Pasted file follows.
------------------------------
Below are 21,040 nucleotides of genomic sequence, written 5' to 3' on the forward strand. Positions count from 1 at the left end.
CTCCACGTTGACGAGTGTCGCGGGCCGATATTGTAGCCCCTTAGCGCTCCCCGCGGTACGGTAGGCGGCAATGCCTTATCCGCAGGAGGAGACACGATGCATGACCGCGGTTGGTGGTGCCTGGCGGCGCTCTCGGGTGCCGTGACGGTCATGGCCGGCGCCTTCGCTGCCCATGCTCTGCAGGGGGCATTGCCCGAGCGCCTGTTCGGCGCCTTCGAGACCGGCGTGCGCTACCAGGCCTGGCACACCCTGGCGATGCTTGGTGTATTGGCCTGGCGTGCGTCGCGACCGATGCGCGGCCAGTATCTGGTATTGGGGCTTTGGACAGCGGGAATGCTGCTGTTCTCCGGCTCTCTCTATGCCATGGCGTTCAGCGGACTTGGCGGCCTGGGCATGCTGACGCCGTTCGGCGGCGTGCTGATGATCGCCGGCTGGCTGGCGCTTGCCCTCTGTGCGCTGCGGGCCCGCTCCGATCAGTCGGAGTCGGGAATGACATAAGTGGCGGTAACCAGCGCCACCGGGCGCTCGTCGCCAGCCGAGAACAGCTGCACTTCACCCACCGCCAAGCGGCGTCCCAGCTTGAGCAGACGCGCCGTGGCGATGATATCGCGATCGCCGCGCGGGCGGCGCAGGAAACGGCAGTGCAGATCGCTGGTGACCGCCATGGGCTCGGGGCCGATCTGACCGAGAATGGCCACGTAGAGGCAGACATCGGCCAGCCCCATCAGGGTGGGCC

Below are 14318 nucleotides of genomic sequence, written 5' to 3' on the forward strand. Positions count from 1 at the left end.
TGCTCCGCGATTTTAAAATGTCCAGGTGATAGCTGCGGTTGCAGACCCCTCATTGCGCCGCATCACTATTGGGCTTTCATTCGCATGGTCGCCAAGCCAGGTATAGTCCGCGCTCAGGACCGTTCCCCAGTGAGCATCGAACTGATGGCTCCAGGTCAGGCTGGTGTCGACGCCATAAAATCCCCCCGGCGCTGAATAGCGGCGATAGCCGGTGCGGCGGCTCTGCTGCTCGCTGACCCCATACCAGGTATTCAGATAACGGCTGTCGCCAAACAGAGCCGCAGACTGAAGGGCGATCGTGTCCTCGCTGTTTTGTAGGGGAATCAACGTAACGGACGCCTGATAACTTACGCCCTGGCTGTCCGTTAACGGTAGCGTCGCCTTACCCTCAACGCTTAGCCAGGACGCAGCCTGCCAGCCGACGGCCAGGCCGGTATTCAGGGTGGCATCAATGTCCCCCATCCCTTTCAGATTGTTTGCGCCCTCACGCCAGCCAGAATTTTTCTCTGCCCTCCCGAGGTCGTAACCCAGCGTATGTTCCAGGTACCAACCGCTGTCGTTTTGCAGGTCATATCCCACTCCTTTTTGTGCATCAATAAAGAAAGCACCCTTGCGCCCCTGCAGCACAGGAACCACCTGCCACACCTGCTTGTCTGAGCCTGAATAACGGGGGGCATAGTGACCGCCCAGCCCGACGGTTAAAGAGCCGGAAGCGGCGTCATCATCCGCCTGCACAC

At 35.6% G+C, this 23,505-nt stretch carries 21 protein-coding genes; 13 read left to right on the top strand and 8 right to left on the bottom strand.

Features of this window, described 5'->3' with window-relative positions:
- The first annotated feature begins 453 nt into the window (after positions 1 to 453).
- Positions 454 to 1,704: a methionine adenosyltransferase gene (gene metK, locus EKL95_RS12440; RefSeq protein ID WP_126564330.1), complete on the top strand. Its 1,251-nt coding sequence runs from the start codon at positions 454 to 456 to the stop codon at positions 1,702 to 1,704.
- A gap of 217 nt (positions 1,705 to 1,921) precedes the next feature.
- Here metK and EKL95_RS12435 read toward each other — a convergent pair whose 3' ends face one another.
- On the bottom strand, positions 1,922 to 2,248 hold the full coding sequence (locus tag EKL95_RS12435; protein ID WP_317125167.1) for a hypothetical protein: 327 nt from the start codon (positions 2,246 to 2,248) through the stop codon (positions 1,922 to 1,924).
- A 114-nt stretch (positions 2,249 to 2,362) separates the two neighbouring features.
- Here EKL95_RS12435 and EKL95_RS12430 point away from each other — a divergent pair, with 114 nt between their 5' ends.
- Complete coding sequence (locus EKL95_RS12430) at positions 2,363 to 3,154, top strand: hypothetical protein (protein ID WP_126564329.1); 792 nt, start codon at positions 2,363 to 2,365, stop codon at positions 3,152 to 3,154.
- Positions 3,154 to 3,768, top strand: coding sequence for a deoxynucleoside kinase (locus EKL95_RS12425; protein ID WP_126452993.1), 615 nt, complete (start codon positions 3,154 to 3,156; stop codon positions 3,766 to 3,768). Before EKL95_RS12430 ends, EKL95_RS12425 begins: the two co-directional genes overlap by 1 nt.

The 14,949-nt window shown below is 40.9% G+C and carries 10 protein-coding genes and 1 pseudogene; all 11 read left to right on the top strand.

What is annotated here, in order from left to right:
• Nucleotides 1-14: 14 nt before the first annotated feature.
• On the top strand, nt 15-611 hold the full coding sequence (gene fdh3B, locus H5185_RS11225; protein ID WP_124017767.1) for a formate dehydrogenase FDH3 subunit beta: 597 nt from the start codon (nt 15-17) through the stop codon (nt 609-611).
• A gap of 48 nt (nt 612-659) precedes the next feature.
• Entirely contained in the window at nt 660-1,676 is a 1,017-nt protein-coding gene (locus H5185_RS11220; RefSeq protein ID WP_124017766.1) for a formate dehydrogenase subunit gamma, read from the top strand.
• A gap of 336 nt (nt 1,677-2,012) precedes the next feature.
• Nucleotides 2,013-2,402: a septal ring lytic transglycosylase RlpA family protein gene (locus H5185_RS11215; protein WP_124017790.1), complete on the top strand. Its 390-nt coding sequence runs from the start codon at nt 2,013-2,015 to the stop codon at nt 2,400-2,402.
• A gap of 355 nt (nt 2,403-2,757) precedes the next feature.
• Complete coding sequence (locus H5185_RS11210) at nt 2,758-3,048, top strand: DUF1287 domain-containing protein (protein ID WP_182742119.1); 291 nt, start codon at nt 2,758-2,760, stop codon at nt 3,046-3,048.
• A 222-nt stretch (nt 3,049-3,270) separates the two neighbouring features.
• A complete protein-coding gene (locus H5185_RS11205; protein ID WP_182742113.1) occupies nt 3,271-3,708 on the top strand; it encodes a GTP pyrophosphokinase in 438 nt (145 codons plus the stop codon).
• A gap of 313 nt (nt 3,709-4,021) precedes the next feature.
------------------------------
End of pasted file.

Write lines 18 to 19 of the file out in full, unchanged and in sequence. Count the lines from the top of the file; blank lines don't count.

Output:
• Nucleotides 1-14: 14 nt before the first annotated feature.
• On the top strand, nt 15-611 hold the full coding sequence (gene fdh3B, locus H5185_RS11225; protein ID WP_124017767.1) for a formate dehydrogenase FDH3 subunit beta: 597 nt from the start codon (nt 15-17) through the stop codon (nt 609-611).